Smoking is one of those lifestyle habits that is entirely harmful to our health. There are no grey areas, no hypotheses, and no conflicting theories about the effect of smoking on human body in general. All of the scientific evidence available proves that smoking is disastrous for health.

Smoking is the leading cause of pulmonary disorders throughout the globe. Its role in development as well as aggravation of existing respiratory conditions such as asthma, emphysema, chronic obstructive pulmonary disease (COPD), upper and lower respiratory tract infections, among others, is well-documented. It is also proven to play a villainous role in cardiovascular ailments. While smoking has a direct and very evident impact on the respiratory and cardiovascular systems, it doesn’t spare other body functions as well.

Correlation Between Smoking and Eye Problems

Macula (part of retina responsible for seeing visuals with sharp contrast) malfunctions in a condition called age-related macular degeneration (AMD). Smoking blocks the flow of blood to retina, and thereby promotes AMD. Several studies have suggested that smokers have three times higher incidence of AMD compared to non-smokers, which means smokers have more “blind spots” on their retina. The risk of AMD due to smoking is further enhanced during old age (up to five times higher compared to non-smokers).

Macular degeneration (AMD or ARMD)- is a medical condition which may result in blurred or no vision in the center of the visual field. Image Credit: Tunatura / Shutterstock

Macular degeneration (AMD or ARMD)- is a medical condition which may result in blurred or no vision in the center of the visual field. Image Credit: Tunatura / Shutterstock

Exposure to tobacco smoke not only irritates the eyes, but has more serious consequences. Cataracts (progressive increase in the opacity of the lenses) cause blurred vision, and eventually necessitate a surgery to replace the lens with an artificial one. While cataract is almost inevitable during old age in majority of the countries throughout the world, its chances and rate of progression increase drastically due to smoking. Smokers are at a double risk of developing cataracts compared to non-smokers.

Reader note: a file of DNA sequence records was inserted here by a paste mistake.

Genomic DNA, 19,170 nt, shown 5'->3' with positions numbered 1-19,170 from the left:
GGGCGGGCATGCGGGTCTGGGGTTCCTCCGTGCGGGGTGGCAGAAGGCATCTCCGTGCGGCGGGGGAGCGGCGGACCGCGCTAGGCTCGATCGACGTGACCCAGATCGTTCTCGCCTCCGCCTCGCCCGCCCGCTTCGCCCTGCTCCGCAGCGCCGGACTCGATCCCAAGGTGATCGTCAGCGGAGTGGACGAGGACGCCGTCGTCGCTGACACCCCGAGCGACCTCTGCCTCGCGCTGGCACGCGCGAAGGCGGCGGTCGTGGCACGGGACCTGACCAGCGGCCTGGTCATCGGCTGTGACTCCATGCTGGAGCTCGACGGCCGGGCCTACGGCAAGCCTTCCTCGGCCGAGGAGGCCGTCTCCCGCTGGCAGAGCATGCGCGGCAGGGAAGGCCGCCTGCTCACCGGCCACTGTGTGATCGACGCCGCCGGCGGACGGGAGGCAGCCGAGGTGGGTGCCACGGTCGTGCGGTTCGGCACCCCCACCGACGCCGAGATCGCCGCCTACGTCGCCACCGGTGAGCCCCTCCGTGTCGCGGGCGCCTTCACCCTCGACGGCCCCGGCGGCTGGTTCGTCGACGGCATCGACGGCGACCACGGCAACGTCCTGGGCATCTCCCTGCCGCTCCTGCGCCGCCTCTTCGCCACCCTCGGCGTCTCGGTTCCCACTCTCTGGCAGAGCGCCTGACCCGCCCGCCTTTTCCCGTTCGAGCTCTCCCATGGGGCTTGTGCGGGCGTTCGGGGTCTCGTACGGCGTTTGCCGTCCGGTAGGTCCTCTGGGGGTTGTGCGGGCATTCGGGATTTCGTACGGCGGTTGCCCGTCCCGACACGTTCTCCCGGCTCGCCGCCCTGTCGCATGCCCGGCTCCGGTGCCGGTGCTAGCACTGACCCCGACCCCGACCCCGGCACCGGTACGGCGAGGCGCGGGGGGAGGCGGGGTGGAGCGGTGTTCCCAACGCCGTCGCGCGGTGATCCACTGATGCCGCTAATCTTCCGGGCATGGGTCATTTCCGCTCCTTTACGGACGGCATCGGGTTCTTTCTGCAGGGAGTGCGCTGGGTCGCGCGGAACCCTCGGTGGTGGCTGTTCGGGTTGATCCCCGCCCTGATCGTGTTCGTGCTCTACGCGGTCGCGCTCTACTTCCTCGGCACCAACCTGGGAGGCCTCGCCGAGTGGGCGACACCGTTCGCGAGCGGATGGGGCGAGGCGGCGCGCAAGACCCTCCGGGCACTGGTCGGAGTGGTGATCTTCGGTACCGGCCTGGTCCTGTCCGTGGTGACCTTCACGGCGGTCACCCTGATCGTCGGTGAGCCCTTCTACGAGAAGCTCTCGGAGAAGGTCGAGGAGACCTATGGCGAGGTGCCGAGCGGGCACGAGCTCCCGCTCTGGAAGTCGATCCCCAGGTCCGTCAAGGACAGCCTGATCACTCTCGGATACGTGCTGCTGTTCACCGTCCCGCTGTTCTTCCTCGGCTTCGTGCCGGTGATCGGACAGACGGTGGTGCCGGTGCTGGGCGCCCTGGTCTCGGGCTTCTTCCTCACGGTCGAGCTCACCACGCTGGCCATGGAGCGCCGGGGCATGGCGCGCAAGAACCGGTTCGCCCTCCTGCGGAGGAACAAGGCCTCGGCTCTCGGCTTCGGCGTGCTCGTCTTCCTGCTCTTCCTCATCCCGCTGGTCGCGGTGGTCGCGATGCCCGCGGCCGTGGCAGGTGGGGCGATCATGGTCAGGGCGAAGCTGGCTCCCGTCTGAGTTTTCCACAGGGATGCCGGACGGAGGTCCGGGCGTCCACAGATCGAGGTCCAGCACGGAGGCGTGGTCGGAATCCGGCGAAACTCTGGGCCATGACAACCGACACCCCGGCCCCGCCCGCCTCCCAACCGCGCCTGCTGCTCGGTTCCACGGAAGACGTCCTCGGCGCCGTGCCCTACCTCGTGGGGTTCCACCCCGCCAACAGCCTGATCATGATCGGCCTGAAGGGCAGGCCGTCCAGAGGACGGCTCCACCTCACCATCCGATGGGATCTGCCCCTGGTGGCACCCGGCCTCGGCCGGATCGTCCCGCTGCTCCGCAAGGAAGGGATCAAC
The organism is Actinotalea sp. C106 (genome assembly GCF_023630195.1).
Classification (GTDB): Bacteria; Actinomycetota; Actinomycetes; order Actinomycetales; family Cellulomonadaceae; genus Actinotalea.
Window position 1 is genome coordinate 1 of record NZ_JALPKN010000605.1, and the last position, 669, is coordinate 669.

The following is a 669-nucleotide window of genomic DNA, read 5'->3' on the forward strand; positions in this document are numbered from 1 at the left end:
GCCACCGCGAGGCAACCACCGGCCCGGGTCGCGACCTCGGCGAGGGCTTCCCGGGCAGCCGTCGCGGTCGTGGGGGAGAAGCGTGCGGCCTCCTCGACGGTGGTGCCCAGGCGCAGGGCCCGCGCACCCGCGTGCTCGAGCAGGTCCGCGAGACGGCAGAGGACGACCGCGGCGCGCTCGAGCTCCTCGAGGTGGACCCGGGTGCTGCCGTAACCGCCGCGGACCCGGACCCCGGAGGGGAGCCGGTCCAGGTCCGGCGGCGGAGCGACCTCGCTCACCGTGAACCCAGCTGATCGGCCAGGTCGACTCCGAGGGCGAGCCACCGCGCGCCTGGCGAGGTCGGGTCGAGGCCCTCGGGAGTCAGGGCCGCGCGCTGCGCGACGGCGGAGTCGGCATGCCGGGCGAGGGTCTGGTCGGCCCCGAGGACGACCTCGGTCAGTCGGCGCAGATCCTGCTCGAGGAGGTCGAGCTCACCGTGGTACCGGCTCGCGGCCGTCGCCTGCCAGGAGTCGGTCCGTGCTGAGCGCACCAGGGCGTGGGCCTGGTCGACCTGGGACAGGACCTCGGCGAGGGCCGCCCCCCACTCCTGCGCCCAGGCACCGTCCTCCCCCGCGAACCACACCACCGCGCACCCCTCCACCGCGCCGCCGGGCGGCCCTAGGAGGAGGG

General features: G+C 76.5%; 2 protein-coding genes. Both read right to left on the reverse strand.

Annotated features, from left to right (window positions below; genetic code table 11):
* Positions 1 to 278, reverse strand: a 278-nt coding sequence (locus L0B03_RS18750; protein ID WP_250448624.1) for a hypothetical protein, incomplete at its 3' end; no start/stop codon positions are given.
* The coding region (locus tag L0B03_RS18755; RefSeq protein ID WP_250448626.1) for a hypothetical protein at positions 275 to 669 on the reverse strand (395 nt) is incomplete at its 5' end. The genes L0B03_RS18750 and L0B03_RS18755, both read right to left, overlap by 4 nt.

Smoking as such has adverse impact on diabetes. It increases the risk of diabetes, and diabetes-related complications including diabetic retinopathy. The causal relationship between smoking and aggravation of diabetic retinopathy has been shown across several studies. Smoking can almost double the risk of diabetic complications.

Uveitis (inflammation of choroid layer of eyeball) is another serious ocular condition which is more likely to occur in smokers compared to non-smokers.

Dry eyes is a common eye problem which gets aggravated due to smoking. Cigarette smoke (active or passive) can cause irritation, itching, and redness in the eyes. Watery eyes are also often caused due to irritant chemicals in the cigarette smoke.

Damage to optic nerve is also reported in significantly high number of patients who are regular smokers.

Smoking during pregnancy may increase the risk of premature birth. Such children are at a higher risk of developing retinopathy at a very young age (also referred to as “retinopathy of prematurity”).

Smoking also has a well-established link with blood pressure, and hence a high predisposition to glaucoma. It can damage the blood vessels in retina and create oxidative stress in retinal membrane. Additionally, smoking is also linked to a high risk of developing thyroid eye disease.

Patients with cataract and glaucoma. Image Credit: SERGEI PRIMAKOV / Shutterstock

Patients with cataract and glaucoma. Image Credit: SERGEI PRIMAKOV / Shutterstock

Many of these ocular conditions can lead to complete loss of vision eventually, which indicates the severity of the impact of smoking on eye health.

Preventive Action

Quitting smoking is the only refuge in the combat against the ill-effects of smoking on ocular health, and body health in general. External medical or surgical interventions cannot produce intended effects if one resumes smoking. The earlier the patient quits smoking, the brighter the chances of appropriate recovery are.

However, abrupt cessation of smoking can lead to withdrawal syndrome, the symptoms of which can be moderate to very severe. The extreme craving for a joint can often render a person out of control. Nicotine patches are usually employed which keep releasing nicotine slowly into the bloodstream, thereby counteracting the craving for smoking. Rehabilitation centers are also beneficial in most cases, as they are basically a community of people working systematically towards the same goal.

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